Appropriate movement levels can promote a cancer-free functional state – a level of health in the body where the likelihood of the development of cancers is significantly reduced; this is more evidence of the critical role movement plays in an ideal life.
Elsewhere on this site we have shown the impact of a chronic ‘stress’ reaction on the functional capacity of our immune system.
Deficient exercise/movement is a stressor and initiates the stress response.
Sufficient levels of exercise work to normalise the physiological changes this stress response would otherwise cause.
Exercise therefore will normalise liver function and as described elsewhere, have major effects on insulin sensitivity by the action of skeletal muscle.
Through these mechanisms we have a normalisation of the production of sex-hormone binding globulin which ‘chaperones’ hormones like testosterone and oestrogen/progesterone, so they are not ‘free’ to move around in the blood interacting with any and all tissues.
Both insulin specifically, and the unchaperoned sex-hormones are 'mitogenic' meaning they promote or initiate rapid cell division - this is what they should do in certain areas of the body, but uncontrolled or not directed to the right organ systems, the effect can equal cancer, particularly site-specific cancers such as those of the breast.
Adequate levels (more than the minimum requirements for basic fitness) of movement mean reduced insulin release and better production of sex-hormone binding globulin, which means it is harder for these hormones to interact with cells and tissues other than those they are intended to primarily affect.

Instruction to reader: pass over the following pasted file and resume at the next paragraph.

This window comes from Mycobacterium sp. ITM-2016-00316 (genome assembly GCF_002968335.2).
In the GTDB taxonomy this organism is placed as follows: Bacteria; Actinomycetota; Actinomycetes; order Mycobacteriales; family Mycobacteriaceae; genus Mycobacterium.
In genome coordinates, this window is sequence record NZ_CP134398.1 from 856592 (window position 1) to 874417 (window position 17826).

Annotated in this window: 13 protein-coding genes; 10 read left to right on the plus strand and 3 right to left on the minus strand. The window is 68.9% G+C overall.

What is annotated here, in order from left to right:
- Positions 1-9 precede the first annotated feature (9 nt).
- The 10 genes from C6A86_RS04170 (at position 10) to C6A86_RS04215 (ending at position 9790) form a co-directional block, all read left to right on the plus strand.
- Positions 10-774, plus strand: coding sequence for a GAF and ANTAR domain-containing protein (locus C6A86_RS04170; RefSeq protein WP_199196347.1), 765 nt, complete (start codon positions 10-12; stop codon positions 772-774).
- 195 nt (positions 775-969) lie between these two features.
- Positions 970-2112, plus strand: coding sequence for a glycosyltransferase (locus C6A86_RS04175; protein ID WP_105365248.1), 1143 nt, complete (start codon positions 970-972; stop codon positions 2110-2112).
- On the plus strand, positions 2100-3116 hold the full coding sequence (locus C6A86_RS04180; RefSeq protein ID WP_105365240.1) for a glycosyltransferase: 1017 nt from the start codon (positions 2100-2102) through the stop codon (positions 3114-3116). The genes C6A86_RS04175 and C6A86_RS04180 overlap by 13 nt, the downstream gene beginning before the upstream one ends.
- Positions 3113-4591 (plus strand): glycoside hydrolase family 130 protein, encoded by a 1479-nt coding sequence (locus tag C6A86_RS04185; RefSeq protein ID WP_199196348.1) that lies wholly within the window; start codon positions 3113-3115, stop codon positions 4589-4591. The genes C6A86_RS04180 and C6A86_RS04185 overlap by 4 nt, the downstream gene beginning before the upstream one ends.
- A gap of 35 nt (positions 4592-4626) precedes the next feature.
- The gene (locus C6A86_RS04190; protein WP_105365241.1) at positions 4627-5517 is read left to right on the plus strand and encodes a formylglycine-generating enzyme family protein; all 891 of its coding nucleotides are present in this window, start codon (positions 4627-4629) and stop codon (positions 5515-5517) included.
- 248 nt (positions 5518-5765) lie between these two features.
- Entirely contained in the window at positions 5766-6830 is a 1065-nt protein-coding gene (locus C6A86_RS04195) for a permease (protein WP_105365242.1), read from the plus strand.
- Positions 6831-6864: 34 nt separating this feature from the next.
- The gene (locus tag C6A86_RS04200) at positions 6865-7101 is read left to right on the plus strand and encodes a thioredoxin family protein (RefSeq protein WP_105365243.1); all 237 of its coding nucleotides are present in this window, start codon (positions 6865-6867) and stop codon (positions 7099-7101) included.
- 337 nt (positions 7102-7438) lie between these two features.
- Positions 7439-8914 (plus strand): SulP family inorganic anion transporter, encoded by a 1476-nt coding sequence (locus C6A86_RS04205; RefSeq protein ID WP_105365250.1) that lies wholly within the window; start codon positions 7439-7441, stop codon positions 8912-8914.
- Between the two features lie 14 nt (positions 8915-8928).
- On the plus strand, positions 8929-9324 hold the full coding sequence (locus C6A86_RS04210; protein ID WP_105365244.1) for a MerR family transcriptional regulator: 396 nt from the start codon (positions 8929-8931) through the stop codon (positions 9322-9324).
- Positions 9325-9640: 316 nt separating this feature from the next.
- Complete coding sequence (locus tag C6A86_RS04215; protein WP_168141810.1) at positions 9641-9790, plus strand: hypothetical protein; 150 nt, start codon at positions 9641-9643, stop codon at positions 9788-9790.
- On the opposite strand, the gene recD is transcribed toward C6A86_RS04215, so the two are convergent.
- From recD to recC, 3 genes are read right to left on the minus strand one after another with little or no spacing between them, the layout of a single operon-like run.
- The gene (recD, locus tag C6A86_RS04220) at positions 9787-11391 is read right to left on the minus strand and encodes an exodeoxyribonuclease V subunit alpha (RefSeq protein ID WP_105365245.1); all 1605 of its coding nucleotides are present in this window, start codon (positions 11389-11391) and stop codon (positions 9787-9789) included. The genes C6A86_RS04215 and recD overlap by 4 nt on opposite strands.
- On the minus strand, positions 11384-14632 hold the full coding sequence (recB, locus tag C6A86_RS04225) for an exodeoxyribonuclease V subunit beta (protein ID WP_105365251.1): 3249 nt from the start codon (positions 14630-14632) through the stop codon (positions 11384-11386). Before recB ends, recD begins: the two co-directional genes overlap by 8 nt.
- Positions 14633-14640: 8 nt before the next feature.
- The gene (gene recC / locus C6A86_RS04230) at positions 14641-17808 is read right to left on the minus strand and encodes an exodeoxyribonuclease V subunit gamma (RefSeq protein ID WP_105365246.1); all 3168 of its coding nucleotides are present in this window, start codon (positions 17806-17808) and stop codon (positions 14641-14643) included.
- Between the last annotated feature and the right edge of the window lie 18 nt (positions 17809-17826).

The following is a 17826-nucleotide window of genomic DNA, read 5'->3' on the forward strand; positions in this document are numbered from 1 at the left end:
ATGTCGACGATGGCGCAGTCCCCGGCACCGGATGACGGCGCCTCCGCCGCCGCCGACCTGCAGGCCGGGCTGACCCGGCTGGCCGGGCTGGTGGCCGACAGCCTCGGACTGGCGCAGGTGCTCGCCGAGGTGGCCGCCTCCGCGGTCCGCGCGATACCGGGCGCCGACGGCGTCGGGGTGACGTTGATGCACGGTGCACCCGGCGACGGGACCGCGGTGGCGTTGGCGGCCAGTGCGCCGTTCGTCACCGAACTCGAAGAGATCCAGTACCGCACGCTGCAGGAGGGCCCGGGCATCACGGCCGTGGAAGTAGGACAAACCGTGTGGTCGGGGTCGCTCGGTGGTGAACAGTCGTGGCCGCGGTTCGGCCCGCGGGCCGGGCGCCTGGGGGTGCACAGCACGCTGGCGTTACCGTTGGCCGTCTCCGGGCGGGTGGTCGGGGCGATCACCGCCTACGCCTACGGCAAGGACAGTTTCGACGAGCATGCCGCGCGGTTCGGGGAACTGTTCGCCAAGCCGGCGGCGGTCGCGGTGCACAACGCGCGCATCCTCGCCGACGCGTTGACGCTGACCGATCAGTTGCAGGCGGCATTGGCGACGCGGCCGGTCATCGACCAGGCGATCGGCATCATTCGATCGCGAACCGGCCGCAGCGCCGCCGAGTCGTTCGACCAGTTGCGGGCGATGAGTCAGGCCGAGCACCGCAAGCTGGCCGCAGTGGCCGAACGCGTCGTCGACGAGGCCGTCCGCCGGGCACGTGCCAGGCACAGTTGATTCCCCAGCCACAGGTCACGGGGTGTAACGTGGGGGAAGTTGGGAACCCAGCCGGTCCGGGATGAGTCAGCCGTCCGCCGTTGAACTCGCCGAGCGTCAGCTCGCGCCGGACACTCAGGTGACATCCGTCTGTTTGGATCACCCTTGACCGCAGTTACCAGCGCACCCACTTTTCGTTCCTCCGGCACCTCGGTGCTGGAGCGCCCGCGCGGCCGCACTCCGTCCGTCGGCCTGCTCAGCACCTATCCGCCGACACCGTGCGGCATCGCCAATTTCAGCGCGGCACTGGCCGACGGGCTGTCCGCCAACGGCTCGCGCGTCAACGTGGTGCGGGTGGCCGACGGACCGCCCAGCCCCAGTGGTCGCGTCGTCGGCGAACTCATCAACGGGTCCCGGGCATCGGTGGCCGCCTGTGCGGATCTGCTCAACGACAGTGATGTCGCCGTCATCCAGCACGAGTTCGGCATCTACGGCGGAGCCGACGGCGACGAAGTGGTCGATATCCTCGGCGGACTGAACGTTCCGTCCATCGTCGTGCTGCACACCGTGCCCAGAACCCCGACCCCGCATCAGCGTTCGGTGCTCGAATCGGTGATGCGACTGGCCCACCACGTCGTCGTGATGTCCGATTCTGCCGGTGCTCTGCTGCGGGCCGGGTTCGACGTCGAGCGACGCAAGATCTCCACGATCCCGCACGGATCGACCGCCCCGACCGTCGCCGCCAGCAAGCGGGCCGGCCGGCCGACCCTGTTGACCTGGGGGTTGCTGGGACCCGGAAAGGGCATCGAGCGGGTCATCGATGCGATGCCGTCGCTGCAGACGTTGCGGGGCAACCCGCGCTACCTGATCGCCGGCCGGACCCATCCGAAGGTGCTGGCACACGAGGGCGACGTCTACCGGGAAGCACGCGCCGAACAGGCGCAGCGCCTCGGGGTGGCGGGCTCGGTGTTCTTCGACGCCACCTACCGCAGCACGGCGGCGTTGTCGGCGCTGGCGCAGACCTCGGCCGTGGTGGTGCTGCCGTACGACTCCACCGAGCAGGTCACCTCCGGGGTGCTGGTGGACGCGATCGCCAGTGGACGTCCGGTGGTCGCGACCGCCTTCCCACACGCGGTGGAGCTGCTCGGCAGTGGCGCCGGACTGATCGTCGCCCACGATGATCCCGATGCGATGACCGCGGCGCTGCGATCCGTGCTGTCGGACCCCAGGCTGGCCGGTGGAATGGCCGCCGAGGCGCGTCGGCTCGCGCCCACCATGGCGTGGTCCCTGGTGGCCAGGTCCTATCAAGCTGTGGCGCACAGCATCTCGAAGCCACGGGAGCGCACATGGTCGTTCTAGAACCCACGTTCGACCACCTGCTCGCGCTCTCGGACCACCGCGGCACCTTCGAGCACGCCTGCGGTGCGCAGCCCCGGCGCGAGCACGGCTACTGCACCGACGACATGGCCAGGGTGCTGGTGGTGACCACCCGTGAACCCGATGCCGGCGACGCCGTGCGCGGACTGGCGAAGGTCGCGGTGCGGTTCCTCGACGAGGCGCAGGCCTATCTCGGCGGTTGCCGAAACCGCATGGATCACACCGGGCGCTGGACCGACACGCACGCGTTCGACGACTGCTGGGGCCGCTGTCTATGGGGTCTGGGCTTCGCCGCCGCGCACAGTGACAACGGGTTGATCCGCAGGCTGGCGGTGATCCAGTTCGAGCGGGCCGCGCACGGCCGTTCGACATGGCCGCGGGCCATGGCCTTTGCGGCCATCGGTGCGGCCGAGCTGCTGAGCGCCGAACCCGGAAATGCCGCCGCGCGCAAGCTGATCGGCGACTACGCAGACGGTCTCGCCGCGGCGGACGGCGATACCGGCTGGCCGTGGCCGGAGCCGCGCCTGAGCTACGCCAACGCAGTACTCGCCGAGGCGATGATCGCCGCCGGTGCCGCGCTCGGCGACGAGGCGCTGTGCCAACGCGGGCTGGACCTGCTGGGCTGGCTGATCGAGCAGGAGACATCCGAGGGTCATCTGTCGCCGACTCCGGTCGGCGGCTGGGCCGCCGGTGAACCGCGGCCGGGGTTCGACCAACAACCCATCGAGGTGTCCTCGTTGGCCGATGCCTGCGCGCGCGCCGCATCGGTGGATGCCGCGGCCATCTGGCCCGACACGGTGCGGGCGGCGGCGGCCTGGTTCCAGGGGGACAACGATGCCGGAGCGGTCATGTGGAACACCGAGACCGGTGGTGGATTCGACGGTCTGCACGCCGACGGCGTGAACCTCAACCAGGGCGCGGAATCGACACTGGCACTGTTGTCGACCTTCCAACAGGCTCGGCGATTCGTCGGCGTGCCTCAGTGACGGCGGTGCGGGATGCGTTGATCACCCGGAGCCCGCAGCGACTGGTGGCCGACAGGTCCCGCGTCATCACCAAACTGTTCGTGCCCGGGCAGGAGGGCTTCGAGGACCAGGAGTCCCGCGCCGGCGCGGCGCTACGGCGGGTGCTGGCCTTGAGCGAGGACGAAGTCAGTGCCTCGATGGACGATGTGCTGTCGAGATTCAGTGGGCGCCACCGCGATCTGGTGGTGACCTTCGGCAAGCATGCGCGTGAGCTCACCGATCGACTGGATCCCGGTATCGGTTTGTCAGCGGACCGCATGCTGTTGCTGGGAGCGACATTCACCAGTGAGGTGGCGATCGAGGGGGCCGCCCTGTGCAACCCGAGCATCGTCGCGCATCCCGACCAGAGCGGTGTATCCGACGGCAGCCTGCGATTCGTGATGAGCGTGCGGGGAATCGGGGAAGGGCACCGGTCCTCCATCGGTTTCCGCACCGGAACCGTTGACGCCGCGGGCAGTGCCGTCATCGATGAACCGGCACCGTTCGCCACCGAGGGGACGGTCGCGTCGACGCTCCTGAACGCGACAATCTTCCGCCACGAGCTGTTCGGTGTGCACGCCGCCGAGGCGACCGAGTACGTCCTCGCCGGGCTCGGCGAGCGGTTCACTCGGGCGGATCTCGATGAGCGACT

In addition to Insulin being a cause of rapid cell division, in high concentrations it also turns off major immune system function.
With insulin sensitivity normal, higher concentrations of insulin are not circulating or maintained in the bloodstream, preventing its effects on both the liver and the immune system.
Movement and other strategies to bring the internal chemistry closer toward healthy function lead to reduced blood sugar levels - cancer likes sugar! Because glucose (sugar) is similar in structure to Vitamin C, high levels of blood sugar compete for 'activation sites' on the outside of immune cells and reduce their effectiveness in finding and eliminating cancers in the body.
We know that inappropriate levels of movement can lead to the storage of abdominal fat. This type of fat is metabolically 'different' and in fact more active than other fat storage sites - one of its impacts on metabolism is an increase of insulin production and release as well as an increase in prostaglandin formation, and the decrease of body antioxidant production/systems.
A decrease of organ movement may also be a causative factor in digestive cancer formation.